Those trained to provide cover for the role of Designated Safeguarding Lead are:
Members of the Safeguarding Team and Safeguarding Duty Managers
The nominated Safeguarding / Child Protection Governor is Steve Sankson
The nominated governor for dealing with allegations against the Principal is: Tony Cobain
The Governing body should ensure that:
The Principal will ensure that:
The Principal will normally be informed of any allegations against staff and will ensure appropriate referrals to the Disclosure and Barring Service or Teaching Regulation Agency are made.
Designated Safeguarding Lead
The Designated Safeguarding Lead will quality assure the College’s child protection practices including the auditing of safeguarding records and the supervision of the Safeguarding Operational Lead, Safeguarding Officer and other members of the safeguarding team to ensure that actions and decisions are reviewed appropriately, and that staff’s emotional needs are met.
Keeping Children Safe in Education 2020 sets out the broad areas of responsibility for the Designated Safeguarding Lead:
The Designated Safeguarding Lead is expected to:
Work with Others
The Designated Safeguarding Lead (and any deputies) should undergo training to provide them with the knowledge and skills required to carry out the role. This training should be updated at least every two years.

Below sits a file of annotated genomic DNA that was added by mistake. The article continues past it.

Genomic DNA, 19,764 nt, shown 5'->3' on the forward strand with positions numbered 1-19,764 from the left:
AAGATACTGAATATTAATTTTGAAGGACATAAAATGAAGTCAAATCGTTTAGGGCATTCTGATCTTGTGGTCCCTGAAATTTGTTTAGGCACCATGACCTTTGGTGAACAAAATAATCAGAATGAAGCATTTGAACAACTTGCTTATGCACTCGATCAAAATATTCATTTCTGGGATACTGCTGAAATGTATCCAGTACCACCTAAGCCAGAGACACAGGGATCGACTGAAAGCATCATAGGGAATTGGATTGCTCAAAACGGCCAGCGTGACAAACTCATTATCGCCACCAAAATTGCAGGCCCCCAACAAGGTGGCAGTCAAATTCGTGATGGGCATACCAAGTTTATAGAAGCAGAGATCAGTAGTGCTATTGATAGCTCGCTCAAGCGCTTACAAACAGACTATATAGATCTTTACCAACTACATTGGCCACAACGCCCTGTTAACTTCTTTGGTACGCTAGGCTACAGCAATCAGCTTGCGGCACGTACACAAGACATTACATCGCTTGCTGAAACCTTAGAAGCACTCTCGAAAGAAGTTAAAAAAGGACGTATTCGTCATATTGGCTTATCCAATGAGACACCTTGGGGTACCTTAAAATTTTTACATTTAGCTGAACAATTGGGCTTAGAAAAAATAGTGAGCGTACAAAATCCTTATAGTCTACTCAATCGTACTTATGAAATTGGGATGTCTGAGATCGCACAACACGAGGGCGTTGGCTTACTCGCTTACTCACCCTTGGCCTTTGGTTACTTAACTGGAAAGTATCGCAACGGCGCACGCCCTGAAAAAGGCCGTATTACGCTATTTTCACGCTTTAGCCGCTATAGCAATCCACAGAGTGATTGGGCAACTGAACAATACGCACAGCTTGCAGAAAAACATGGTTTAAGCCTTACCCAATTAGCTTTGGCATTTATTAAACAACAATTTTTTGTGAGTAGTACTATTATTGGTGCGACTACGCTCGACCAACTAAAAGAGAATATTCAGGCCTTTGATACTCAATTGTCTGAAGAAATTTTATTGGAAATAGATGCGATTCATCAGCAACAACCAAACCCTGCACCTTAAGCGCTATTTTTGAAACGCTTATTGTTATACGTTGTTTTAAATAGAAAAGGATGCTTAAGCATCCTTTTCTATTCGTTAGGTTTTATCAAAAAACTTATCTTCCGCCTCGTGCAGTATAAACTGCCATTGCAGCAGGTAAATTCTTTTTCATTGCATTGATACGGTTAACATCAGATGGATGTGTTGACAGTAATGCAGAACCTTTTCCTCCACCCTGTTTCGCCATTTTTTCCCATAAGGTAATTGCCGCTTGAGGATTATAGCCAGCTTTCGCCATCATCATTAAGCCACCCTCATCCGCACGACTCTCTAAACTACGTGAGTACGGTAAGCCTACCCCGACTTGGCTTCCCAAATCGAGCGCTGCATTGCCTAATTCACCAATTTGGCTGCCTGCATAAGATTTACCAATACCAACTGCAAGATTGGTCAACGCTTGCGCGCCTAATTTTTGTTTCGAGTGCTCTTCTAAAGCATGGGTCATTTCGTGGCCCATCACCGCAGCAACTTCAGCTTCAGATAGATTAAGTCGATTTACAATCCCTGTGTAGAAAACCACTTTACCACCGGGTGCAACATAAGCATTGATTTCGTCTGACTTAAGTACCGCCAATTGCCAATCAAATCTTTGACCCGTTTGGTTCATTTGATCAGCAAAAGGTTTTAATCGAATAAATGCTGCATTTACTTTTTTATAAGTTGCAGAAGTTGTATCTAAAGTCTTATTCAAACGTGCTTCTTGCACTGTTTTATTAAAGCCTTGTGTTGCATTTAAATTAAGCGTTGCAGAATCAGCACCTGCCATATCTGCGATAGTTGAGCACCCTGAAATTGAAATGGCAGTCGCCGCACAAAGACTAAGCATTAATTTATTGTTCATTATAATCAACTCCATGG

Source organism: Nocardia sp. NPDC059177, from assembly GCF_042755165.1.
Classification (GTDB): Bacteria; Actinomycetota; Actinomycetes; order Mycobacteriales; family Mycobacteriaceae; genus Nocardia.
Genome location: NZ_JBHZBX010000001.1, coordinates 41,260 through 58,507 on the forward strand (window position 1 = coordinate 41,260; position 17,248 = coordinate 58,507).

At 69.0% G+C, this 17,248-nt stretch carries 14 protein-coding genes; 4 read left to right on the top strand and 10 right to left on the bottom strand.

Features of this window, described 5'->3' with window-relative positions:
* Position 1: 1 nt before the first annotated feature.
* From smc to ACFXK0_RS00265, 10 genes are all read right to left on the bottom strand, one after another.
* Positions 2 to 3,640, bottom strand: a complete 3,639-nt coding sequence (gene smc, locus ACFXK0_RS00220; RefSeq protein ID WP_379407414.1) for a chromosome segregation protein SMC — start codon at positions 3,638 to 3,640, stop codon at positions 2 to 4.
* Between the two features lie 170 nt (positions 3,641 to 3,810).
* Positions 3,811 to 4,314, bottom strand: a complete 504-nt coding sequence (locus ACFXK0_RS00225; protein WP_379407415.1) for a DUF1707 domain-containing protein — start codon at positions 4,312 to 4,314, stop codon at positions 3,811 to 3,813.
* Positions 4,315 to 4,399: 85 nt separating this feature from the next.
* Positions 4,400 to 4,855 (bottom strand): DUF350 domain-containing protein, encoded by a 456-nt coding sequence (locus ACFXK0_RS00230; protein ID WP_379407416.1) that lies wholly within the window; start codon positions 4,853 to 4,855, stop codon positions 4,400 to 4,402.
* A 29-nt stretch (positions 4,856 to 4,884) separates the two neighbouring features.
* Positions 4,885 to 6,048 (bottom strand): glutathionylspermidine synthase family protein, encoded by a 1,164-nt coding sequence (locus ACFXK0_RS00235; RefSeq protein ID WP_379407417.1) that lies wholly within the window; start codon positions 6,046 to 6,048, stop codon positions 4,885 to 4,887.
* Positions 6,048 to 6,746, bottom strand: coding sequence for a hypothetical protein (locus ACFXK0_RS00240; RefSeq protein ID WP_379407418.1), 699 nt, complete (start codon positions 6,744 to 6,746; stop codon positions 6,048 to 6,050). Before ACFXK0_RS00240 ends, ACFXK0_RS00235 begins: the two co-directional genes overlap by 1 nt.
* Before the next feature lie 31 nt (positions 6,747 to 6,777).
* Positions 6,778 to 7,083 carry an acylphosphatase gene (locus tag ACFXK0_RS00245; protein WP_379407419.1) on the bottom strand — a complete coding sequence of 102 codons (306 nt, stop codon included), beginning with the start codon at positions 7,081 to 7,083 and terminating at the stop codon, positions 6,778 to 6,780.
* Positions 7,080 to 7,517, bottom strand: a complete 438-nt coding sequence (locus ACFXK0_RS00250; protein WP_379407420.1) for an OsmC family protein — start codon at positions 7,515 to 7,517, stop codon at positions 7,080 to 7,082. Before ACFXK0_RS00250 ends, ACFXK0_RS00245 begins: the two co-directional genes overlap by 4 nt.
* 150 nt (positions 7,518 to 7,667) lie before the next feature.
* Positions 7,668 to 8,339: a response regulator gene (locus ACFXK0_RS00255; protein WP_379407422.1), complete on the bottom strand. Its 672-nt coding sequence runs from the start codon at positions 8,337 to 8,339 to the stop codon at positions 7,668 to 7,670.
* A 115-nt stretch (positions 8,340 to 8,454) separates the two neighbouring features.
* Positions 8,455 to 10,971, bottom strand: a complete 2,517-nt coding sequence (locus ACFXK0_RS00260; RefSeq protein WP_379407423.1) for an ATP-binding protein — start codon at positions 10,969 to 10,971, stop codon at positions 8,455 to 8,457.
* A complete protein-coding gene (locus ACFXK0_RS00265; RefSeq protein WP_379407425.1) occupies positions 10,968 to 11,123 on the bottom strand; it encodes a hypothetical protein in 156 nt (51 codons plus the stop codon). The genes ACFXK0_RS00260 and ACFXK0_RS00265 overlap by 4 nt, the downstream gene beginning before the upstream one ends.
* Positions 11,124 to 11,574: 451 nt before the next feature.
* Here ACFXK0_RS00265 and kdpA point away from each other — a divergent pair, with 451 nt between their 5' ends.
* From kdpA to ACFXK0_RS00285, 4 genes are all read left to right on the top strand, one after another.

The Designated Safeguarding Lead should undertake Prevent awareness training.
In addition to the formal training set out above, their knowledge and skills should be refreshed (this might be via e-bulletins, meeting other Designated Safeguarding Leads, or simply taking time to read and digest safeguarding developments) at regular intervals, as required, but at least annually, to allow them to understand and keep up with any developments relevant to their role so they:
The Designated Safeguarding Lead should:
During term time the Designated Safeguarding Lead (or a deputy) will be available (during College hours) for staff in the College to discuss any safeguarding concerns.
The Designated Safeguarding Lead will arrange adequate and appropriate cover arrangements for any out of hours/out of term activities.
Additional duties of the Designated Safeguarding Lead